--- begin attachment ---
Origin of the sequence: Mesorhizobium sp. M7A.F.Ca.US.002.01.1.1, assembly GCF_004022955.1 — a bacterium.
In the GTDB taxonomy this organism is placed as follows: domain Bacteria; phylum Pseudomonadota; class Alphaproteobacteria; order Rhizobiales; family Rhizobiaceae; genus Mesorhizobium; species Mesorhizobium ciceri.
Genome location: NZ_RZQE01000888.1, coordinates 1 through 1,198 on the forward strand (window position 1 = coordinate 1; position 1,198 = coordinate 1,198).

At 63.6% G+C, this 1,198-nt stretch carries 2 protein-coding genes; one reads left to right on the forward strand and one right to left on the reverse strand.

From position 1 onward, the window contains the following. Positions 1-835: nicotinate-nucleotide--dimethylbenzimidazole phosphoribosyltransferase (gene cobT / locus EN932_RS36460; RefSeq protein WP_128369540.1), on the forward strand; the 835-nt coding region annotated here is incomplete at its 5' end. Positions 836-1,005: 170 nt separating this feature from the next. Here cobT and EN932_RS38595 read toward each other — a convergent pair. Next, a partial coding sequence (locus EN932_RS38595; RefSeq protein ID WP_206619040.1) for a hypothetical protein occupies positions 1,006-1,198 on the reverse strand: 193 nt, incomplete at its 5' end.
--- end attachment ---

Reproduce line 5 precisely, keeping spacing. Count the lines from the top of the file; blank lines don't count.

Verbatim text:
From position 1 onward, the window contains the following. Positions 1-835: nicotinate-nucleotide--dimethylbenzimidazole phosphoribosyltransferase (gene cobT / locus EN932_RS36460; RefSeq protein WP_128369540.1), on the forward strand; the 835-nt coding region annotated here is incomplete at its 5' end. Positions 836-1,005: 170 nt separating this feature from the next. Here cobT and EN932_RS38595 read toward each other — a convergent pair. Next, a partial coding sequence (locus EN932_RS38595; RefSeq protein ID WP_206619040.1) for a hypothetical protein occupies positions 1,006-1,198 on the reverse strand: 193 nt, incomplete at its 5' end.